Carolyn Parsons Fraser, homemaker, dies

Carolyn Parsons Fraser

Carolyn Parsons Fraser, an Eastern Shore native who last year was named “Towson’s Favorite Mom,” died July 1 of renal failure. She was 88.

“She was not anything famous or anything … but in her own quiet way, she made a big difference,” said her daughter, Cynthia Fraser of Ruxton.


Born March 8, 1930 to Roba Parsons and Marguerite Hooper Parsons, a telephone operator, she grew up in a home that looked over the Choptank River in Cambridge.

She was a 10th-generation Marylander; her mother’s family traced their roots back to the Hoopers, who settled in the Eastern Shore in the 1640s with a land grant from the King of England. A lighthouse on St. Michael’s is named for them.


Mrs. Fraser loved to swim, once diving off the Choptank Bridge on a dare. She later received her Red Cross instructor’s certification and taught children from the Eastern Shore to Baltimore’s inner city to swim.

After graduating from Cambridge High School, she attended Goucher College in Baltimore, where she studied physiology and bacteriology.

“She came to Goucher and just never went back” to the Eastern Shore, except to visit, her daughter said.

After college, Mrs. Fraser worked for Dr. Jonas Friedenwald, then one of the most renowned ophthalmologists in the world, at the Johns Hopkins Wilmer Eye Institute. She later earned her master’s degree in social work at the University of Pennsylvania and became a social worker for child protective services in Baltimore.

“That was really tough because she’s so sensitive and so full of love; she always tried to keep the families together if she could,” her daughter said.

In 1957, she married William Campbell Fraser Jr., a businessman. They had one daughter, Cynthia Ann Fraser. Mrs. Fraser loved being a mother, said her daughter, and considered it her highest vocation.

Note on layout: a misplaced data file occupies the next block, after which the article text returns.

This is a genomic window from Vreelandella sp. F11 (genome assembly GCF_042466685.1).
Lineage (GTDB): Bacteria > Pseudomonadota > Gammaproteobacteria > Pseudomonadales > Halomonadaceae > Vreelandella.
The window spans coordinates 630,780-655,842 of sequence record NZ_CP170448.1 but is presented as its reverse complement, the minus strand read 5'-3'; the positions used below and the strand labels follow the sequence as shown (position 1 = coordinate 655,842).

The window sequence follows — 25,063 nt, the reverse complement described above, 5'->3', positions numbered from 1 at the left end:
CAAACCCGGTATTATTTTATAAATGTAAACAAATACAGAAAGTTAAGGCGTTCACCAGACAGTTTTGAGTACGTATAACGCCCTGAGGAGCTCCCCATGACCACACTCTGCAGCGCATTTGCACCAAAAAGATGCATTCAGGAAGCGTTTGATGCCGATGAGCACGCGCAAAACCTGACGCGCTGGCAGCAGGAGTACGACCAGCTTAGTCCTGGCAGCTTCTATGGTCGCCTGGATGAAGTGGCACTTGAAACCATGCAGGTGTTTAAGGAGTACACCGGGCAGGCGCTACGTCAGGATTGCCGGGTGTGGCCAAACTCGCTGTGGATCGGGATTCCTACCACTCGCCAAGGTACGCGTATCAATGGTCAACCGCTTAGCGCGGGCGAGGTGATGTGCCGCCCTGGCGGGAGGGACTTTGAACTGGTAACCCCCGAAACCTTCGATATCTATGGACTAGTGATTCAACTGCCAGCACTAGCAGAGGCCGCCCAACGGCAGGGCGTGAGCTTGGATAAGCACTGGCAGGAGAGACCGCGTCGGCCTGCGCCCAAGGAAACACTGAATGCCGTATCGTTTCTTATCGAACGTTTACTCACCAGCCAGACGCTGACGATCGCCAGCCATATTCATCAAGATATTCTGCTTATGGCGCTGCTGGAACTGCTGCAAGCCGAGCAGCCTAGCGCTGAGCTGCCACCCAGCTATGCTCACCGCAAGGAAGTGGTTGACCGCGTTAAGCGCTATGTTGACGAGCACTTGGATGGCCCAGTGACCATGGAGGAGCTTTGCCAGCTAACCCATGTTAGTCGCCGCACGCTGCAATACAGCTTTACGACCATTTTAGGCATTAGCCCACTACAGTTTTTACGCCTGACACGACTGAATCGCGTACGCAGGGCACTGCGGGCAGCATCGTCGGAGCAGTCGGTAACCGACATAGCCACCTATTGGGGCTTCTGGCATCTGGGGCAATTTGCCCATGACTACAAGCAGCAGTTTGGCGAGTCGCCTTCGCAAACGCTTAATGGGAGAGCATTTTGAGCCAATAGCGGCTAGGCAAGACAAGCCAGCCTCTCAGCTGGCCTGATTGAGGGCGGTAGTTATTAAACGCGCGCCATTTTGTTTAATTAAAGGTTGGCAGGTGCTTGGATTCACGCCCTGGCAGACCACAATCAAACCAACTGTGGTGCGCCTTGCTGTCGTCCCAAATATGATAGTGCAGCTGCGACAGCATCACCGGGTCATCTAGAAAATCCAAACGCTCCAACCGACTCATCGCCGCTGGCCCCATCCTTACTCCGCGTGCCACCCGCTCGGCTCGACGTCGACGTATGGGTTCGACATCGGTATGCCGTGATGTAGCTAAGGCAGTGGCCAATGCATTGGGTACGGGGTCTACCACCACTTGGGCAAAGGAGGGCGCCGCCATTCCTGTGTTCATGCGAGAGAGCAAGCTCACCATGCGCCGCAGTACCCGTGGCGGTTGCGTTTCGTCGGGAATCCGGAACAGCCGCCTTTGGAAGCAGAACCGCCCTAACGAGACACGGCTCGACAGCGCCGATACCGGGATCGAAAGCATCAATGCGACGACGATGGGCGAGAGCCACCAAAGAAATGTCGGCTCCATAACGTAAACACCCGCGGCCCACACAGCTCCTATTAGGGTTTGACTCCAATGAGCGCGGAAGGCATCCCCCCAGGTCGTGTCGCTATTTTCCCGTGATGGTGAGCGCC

“She thought being a mother was the most important job in the world,” her daughter said. “She and I were super close.”

Mrs. Fraser’s nurturing extended to her community: She welcomed new neighbors in Ruxton with homemade brownies and looked after others even into her advanced age.


“She was 86 and she’s calling a 93-year-old after a storm saying, ‘Is your power back? Do you need anything?’ ” her daughter said.

In the early 1960s, Mrs. Fraser helped raise funds for the creation of the Greater Baltimore Medical Center, once single-handedly stuffing envelopes for a mass mailing to prospective donors. “She didn’t have a whole lot of money but she donated her time,” her daughter said. She also lobbied Baltimore Gas & Electric to re-route her area’s power lines after numerous power outages.

While a student at Goucher, Mrs. Fraser had the opportunity to meet Eleanor Roosevelt at Hyde Park, N.Y. A few years later in Baltimore, she met John F. Kennedy while he was still a U.S. Senator. Both encounters informed her belief that “great people care about other people,” said her daughter.

A devotee of Stephen Colbert, Mrs. Fraser made sure to watch his show on demand every morning, since she went to bed too early to watch his show in the evening. She prized an autographed picture of the comedian that her daughter had gotten from him for Christmas, signed “Your fan, Stephen Colbert.”

“She was very hip for her age and even enjoyed playing Candy Crush on the computer,” her daughter said.

Neighborhood kids loved her, and one local girl nicknamed her “Sweet Cheeks.”


“People just thought she was the sweetest thing,” said her daughter. Her 88th birthday party included guests from ages 2 to 94.

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A frugal woman, Mrs. Fraser cut her own hair and painted her own nails until near the end of her life. At age 87, she was entered in the Radebaugh florist’s contest to select “Towson’s Favorite Mom.” For her submission, her daughter wrote an essay about all the things her mother had done for the neighborhood.

“They called on Mother’s Day and said she was the grand champion,” said her daughter. The prize included a basket of goodies, including a gift certificate to a local beauty parlor, which she visited for the first time in her life.

“She’d never had her nails done” before that, her daughter said.

Though she wasn’t usually one to seek the limelight, Mrs. Fraser appeared to love her new title. When she went to GBMC for a medical appointment, she’d tell her nurses: “I’m Towson’s favorite mom.”

Private services were held Friday at the Church of the Good Shepherd in Ruxton.


Mrs. Fraser is survived by her daughter as well as several cousins and a goddaughter. Her marriage ended in divorce.

In lieu of flowers, the family asks for donations to be made to Church of the Good Shepherd in Ruxton or Goucher College in Towson.